Kagame shares insights on Rwanda with Chicago students

URUGWIRO VILLAGE - President Paul Kagame, yesterday, hosted students from the University of Chicago, Harris School of Public Policy Studies, with whom he shared insights on how Rwanda has managed to come up with the right policies to rebuild herself after the 1994 genocide against the Tutsi.
President Kagame with the Policy students from the University of Chicago at Village Urugwiro, yesterday (Photo Village Urugwiro)
President Kagame with the Policy students from the University of Chicago at Village Urugwiro, yesterday (Photo Village Urugwiro)

URUGWIRO VILLAGE - President Paul Kagame, yesterday, hosted students from the University of Chicago, Harris School of Public Policy Studies, with whom he shared insights on how Rwanda has managed to come up with the right policies to rebuild herself after the 1994 genocide against the Tutsi.

The 12 policy students, led by Professor Charles Wheelan, were in the country under the auspices of the International Policy Practicum (IPP), an annual programme which sees policy students travel to a selected country to draw lessons from its policies.

Speaking to the press shortly after the meeting at Village Urugwiro, Prof. Wheelan said that Rwanda was chosen as the international topic because it has registered commendable success, over the last 16 years, which can be attributed to good governance and policies.

“We chose Rwanda because in every other country that we had visited, people who are trying to solve problems like education and poverty were frustrated by the lack of good governance, corruption and other kinds of problems,” Wheelan said

“So we actually began to ask people in the development community what would be a good country for us to visit in order to learn more about creating good governance out of difficult situations and Rwanda was recommended to us.”
Prof. Wheelan said that for the one week the students have been in the country, they interviewed a range of people including, Ministers and other policy makers, NGO staff and ordinary citizens, to get insight into the successful policies instituted by the government.

He added that when the group met President Kagame, they were interested in knowing how the country was rebuilt and how the government managed to build effective institutions.

“We wanted to know what lessons can be applied from Rwanda to other countries. We also asked the President how the United States policies can be improved, vis-à-vis Rwanda and Africa, so that we can improve both the interests of the US and Rwanda,” Wheelan said.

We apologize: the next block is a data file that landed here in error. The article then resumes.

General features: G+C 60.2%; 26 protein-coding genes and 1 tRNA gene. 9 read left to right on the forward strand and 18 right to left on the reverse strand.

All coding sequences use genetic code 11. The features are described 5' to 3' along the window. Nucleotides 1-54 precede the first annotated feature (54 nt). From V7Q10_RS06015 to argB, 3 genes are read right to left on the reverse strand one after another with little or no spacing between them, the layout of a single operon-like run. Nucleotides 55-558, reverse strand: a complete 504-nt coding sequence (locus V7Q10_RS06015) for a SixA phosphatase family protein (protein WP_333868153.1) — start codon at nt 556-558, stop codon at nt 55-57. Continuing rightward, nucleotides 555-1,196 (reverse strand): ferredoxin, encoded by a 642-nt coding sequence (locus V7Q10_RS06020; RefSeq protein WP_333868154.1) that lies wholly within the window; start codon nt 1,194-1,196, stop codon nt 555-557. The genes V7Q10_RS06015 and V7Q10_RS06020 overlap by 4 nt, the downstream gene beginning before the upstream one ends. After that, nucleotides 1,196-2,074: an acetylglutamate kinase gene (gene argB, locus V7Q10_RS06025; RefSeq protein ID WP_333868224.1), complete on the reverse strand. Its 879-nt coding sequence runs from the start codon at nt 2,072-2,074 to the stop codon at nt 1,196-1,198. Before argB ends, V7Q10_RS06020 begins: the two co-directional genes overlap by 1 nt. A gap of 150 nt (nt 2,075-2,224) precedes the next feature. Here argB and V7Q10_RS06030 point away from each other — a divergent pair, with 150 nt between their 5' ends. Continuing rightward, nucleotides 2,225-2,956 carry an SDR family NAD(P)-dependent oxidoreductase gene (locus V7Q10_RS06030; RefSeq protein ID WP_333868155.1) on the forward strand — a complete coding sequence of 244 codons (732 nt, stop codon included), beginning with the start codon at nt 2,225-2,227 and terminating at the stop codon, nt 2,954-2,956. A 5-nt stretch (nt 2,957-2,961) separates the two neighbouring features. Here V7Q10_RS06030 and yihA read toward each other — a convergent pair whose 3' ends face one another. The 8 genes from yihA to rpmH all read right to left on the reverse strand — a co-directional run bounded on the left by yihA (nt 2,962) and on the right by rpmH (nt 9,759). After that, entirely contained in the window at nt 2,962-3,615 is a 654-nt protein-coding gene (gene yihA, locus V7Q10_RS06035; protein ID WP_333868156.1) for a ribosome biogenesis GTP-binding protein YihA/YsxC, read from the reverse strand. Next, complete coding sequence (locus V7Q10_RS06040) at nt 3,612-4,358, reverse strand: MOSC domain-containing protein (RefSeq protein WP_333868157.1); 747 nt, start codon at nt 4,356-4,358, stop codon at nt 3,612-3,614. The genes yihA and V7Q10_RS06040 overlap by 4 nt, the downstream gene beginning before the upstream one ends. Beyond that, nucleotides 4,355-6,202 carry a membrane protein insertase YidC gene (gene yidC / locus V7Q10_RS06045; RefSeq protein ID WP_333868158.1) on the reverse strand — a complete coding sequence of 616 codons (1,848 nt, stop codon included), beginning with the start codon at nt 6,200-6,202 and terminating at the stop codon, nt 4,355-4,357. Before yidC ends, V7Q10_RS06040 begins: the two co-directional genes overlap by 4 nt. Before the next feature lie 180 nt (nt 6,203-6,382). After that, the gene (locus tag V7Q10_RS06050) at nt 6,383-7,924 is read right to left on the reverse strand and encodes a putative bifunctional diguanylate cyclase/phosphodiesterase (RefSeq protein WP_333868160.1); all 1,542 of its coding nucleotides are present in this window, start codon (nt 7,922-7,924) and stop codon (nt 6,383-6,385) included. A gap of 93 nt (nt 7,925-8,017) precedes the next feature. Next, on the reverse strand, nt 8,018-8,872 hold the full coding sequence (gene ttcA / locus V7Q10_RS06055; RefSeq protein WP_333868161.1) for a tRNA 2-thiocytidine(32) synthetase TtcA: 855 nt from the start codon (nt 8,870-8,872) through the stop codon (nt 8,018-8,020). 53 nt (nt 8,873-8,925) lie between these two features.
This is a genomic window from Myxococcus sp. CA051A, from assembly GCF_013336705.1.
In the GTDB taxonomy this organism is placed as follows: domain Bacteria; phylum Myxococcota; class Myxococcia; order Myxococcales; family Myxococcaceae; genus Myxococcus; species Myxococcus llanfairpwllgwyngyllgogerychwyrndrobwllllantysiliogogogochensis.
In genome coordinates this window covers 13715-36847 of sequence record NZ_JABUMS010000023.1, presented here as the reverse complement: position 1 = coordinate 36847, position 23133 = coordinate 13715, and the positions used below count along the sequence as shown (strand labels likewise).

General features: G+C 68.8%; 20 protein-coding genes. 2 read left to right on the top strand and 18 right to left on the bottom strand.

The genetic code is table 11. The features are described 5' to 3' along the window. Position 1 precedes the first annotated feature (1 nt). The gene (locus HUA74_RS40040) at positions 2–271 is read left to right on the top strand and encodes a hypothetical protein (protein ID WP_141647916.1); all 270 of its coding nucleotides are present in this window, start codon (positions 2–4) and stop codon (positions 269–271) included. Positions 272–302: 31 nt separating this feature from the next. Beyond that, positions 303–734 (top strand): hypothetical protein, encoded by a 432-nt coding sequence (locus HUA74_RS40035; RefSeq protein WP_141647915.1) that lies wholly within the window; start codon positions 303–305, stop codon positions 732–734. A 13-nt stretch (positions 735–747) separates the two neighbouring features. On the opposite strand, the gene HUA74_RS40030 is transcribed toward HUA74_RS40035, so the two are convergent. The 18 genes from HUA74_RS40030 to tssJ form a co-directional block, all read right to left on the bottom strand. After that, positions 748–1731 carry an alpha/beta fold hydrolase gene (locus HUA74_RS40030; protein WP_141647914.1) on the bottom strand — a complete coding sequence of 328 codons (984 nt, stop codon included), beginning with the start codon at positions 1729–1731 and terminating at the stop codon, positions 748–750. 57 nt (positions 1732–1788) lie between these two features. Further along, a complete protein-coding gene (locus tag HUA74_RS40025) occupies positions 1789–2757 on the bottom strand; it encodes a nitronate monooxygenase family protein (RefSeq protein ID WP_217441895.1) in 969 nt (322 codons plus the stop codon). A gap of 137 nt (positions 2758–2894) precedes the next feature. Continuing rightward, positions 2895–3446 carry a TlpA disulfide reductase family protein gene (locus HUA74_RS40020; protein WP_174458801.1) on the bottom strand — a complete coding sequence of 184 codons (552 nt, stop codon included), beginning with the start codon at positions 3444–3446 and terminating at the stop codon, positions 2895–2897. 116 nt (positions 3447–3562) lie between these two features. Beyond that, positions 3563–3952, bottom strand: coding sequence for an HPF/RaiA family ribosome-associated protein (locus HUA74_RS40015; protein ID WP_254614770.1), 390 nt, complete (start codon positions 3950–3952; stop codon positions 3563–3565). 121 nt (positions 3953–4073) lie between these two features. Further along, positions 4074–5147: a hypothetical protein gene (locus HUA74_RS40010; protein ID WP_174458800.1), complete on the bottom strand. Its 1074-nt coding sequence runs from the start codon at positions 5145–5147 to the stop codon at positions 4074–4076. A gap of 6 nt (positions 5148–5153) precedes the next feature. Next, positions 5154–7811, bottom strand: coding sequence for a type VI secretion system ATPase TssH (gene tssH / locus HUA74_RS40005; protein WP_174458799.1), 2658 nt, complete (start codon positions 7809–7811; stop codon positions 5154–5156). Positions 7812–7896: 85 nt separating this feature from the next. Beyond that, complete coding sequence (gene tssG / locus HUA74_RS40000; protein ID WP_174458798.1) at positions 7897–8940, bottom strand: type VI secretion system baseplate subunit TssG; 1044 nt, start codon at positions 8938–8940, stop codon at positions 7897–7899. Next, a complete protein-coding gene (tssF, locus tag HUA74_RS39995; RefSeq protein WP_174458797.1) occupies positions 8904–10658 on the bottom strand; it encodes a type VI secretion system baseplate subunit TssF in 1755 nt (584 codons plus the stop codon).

He added that the policy students were amazed at how efficiently the government demands accountability at every level; from the very top all the way down to “the folks at the bottom”.

“What we found was that a combination of expecting complete honesty and confidence and then monitoring and enforcing, actually leads to institutions that are not corrupt and efficiently delivering the services they are supposed to be delivering.” Wheelan said

The Minister of Local Government, James Musoni, pointed out that the policy students wanted to know what “magic” was applied for the country to be where it is today, in terms of development and good governance.

“They were interested in the magic the government applied for the country to come from where it was to where it is today. They particularly commended the good leadership and its role in fostering development,” Musoni said.

“They were particularly happy that the President took time off to explain to them, first hand, how the country managed to do it and also gave them the lessons they can draw from Rwanda’s experience,”

The IPP was conceived in 2005 as a tool for connecting the University of Chicago to the world and providing international policy experience to a select group of Harris School students. 

Each year, 12 second-year Harris School students are chosen to study a specific international topic.
Upon their return to Chicago, the participating students are required to produce a collaborative 40-50 page memo with policy recommendations on their topic. 

This memo is distributed to officials whom the group met during the study and other relevant policy actors in the U.S. and the country of study.  It is typically published in the Chicago Policy Review, a student produced policy journal at the Harris School. 

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